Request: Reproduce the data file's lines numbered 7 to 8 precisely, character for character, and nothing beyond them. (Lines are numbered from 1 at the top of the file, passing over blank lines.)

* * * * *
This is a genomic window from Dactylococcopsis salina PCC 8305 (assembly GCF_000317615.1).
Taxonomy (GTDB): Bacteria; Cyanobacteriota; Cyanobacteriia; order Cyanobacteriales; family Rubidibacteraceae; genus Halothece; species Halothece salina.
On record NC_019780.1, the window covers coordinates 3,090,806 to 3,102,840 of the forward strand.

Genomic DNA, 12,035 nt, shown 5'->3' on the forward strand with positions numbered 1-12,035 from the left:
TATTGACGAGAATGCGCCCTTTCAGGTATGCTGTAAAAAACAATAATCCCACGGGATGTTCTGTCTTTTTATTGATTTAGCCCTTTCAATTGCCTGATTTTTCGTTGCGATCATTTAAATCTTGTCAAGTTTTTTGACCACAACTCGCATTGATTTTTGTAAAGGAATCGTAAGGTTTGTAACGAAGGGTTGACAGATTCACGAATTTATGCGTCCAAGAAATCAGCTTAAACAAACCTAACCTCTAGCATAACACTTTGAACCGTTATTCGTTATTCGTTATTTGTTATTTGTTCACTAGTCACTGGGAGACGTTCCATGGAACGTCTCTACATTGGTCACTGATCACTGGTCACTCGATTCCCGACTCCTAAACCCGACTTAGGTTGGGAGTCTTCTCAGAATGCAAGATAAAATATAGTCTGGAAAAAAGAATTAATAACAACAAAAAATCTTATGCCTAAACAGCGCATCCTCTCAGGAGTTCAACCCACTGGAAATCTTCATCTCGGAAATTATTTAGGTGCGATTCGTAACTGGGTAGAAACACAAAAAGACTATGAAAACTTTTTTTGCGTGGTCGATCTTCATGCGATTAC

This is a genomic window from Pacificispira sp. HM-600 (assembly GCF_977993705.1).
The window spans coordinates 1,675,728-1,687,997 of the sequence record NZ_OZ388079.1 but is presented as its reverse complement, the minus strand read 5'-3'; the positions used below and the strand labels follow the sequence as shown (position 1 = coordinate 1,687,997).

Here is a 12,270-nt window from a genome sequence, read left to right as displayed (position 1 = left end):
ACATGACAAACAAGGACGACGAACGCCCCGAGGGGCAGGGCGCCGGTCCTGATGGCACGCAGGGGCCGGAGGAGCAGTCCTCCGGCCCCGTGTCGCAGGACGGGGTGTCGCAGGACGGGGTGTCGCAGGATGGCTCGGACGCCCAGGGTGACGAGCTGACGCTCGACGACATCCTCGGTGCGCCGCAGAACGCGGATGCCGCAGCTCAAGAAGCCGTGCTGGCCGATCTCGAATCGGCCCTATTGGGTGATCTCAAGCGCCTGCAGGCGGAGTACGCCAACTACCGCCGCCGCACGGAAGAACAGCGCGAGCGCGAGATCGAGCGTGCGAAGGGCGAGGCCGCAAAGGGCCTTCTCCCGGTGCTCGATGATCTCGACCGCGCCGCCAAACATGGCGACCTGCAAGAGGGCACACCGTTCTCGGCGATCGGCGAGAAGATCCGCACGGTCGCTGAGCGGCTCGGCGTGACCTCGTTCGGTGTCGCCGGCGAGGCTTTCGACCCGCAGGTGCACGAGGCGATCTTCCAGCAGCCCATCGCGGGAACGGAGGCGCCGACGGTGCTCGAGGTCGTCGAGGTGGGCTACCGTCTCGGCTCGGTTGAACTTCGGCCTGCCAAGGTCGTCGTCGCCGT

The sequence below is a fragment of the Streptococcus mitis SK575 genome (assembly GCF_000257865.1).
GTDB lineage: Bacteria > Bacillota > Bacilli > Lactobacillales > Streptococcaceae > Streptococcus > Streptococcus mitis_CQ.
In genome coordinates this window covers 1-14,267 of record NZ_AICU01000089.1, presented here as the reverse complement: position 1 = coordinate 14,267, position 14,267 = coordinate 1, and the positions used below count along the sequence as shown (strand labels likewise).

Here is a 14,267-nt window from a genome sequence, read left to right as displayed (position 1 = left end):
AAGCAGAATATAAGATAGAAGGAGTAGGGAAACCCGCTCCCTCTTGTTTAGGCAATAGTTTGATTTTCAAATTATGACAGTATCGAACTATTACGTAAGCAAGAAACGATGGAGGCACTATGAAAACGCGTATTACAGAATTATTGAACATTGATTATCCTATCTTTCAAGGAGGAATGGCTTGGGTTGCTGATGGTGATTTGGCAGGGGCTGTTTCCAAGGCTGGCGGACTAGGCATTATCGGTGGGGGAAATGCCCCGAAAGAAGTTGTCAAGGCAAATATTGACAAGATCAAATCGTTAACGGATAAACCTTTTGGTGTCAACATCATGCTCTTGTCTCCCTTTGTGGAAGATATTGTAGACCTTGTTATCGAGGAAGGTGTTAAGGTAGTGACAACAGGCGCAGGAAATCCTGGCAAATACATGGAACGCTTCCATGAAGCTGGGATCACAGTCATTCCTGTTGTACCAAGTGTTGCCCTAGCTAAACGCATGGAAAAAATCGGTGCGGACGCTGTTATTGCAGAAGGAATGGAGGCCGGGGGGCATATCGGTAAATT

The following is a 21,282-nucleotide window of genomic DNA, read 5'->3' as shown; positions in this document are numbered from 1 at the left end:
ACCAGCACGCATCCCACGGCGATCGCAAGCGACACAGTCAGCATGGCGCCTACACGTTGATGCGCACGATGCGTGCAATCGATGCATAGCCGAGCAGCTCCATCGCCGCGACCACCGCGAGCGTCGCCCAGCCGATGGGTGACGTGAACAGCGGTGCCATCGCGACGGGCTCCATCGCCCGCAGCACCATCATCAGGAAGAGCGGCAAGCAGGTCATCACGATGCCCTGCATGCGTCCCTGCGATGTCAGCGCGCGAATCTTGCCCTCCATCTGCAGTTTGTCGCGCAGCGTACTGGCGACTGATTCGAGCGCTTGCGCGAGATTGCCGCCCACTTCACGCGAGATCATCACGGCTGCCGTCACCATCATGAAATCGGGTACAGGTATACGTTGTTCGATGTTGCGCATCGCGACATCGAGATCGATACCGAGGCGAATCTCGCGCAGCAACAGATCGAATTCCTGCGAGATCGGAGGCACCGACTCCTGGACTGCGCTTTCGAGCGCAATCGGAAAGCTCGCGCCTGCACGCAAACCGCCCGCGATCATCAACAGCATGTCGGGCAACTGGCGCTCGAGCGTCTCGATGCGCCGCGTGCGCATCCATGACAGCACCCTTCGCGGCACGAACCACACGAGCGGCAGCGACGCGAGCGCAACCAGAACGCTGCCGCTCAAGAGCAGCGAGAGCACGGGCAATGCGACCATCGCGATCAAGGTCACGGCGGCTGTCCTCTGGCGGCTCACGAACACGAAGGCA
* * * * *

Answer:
The window spans coordinates 1,675,728-1,687,997 of the sequence record NZ_OZ388079.1 but is presented as its reverse complement, the minus strand read 5'-3'; the positions used below and the strand labels follow the sequence as shown (position 1 = coordinate 1,687,997).

Here is a 12,270-nt window from a genome sequence, read left to right as displayed (position 1 = left end):